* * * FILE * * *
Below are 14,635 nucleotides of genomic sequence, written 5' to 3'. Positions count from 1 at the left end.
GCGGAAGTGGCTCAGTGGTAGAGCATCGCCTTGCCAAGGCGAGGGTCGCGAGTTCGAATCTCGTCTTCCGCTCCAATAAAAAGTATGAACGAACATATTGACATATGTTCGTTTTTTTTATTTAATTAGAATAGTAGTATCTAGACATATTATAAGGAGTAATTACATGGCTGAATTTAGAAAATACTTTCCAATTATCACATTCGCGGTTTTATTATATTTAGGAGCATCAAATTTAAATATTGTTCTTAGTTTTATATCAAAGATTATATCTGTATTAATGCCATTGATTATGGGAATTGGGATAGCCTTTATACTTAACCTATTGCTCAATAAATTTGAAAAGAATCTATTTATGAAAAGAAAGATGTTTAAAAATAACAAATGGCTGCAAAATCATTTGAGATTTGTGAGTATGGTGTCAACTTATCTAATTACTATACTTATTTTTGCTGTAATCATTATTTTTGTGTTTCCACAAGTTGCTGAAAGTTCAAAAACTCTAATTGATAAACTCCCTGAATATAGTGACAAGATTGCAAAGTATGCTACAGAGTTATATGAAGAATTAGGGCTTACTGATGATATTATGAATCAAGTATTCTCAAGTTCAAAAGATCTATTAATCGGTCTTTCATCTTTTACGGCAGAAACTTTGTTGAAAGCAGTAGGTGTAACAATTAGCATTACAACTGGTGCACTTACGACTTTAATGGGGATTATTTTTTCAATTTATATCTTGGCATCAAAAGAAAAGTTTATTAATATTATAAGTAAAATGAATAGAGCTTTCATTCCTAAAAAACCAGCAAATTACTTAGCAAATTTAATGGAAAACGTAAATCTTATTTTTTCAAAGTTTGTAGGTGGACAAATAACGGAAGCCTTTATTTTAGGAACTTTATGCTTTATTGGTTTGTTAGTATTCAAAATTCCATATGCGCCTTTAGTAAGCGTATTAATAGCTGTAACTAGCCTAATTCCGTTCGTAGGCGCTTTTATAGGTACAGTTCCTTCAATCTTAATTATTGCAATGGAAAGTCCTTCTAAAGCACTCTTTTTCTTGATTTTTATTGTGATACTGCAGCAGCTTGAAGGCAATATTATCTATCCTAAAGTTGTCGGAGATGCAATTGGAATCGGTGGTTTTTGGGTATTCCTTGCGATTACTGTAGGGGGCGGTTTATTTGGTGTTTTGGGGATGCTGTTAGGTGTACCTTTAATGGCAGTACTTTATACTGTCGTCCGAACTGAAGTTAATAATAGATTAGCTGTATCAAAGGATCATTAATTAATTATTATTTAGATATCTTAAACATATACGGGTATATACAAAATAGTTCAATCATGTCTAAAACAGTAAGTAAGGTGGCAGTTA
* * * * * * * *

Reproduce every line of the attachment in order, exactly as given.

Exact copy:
Below are 14,635 nucleotides of genomic sequence, written 5' to 3'. Positions count from 1 at the left end.
GCGGAAGTGGCTCAGTGGTAGAGCATCGCCTTGCCAAGGCGAGGGTCGCGAGTTCGAATCTCGTCTTCCGCTCCAATAAAAAGTATGAACGAACATATTGACATATGTTCGTTTTTTTTATTTAATTAGAATAGTAGTATCTAGACATATTATAAGGAGTAATTACATGGCTGAATTTAGAAAATACTTTCCAATTATCACATTCGCGGTTTTATTATATTTAGGAGCATCAAATTTAAATATTGTTCTTAGTTTTATATCAAAGATTATATCTGTATTAATGCCATTGATTATGGGAATTGGGATAGCCTTTATACTTAACCTATTGCTCAATAAATTTGAAAAGAATCTATTTATGAAAAGAAAGATGTTTAAAAATAACAAATGGCTGCAAAATCATTTGAGATTTGTGAGTATGGTGTCAACTTATCTAATTACTATACTTATTTTTGCTGTAATCATTATTTTTGTGTTTCCACAAGTTGCTGAAAGTTCAAAAACTCTAATTGATAAACTCCCTGAATATAGTGACAAGATTGCAAAGTATGCTACAGAGTTATATGAAGAATTAGGGCTTACTGATGATATTATGAATCAAGTATTCTCAAGTTCAAAAGATCTATTAATCGGTCTTTCATCTTTTACGGCAGAAACTTTGTTGAAAGCAGTAGGTGTAACAATTAGCATTACAACTGGTGCACTTACGACTTTAATGGGGATTATTTTTTCAATTTATATCTTGGCATCAAAAGAAAAGTTTATTAATATTATAAGTAAAATGAATAGAGCTTTCATTCCTAAAAAACCAGCAAATTACTTAGCAAATTTAATGGAAAACGTAAATCTTATTTTTTCAAAGTTTGTAGGTGGACAAATAACGGAAGCCTTTATTTTAGGAACTTTATGCTTTATTGGTTTGTTAGTATTCAAAATTCCATATGCGCCTTTAGTAAGCGTATTAATAGCTGTAACTAGCCTAATTCCGTTCGTAGGCGCTTTTATAGGTACAGTTCCTTCAATCTTAATTATTGCAATGGAAAGTCCTTCTAAAGCACTCTTTTTCTTGATTTTTATTGTGATACTGCAGCAGCTTGAAGGCAATATTATCTATCCTAAAGTTGTCGGAGATGCAATTGGAATCGGTGGTTTTTGGGTATTCCTTGCGATTACTGTAGGGGGCGGTTTATTTGGTGTTTTGGGGATGCTGTTAGGTGTACCTTTAATGGCAGTACTTTATACTGTCGTCCGAACTGAAGTTAATAATAGATTAGCTGTATCAAAGGATCATTAATTAATTATTATTTAGATATCTTAAACATATACGGGTATATACAAAATAGTTCAATCATGTCTAAAACAGTAAGTAAGGTGGCAGTTA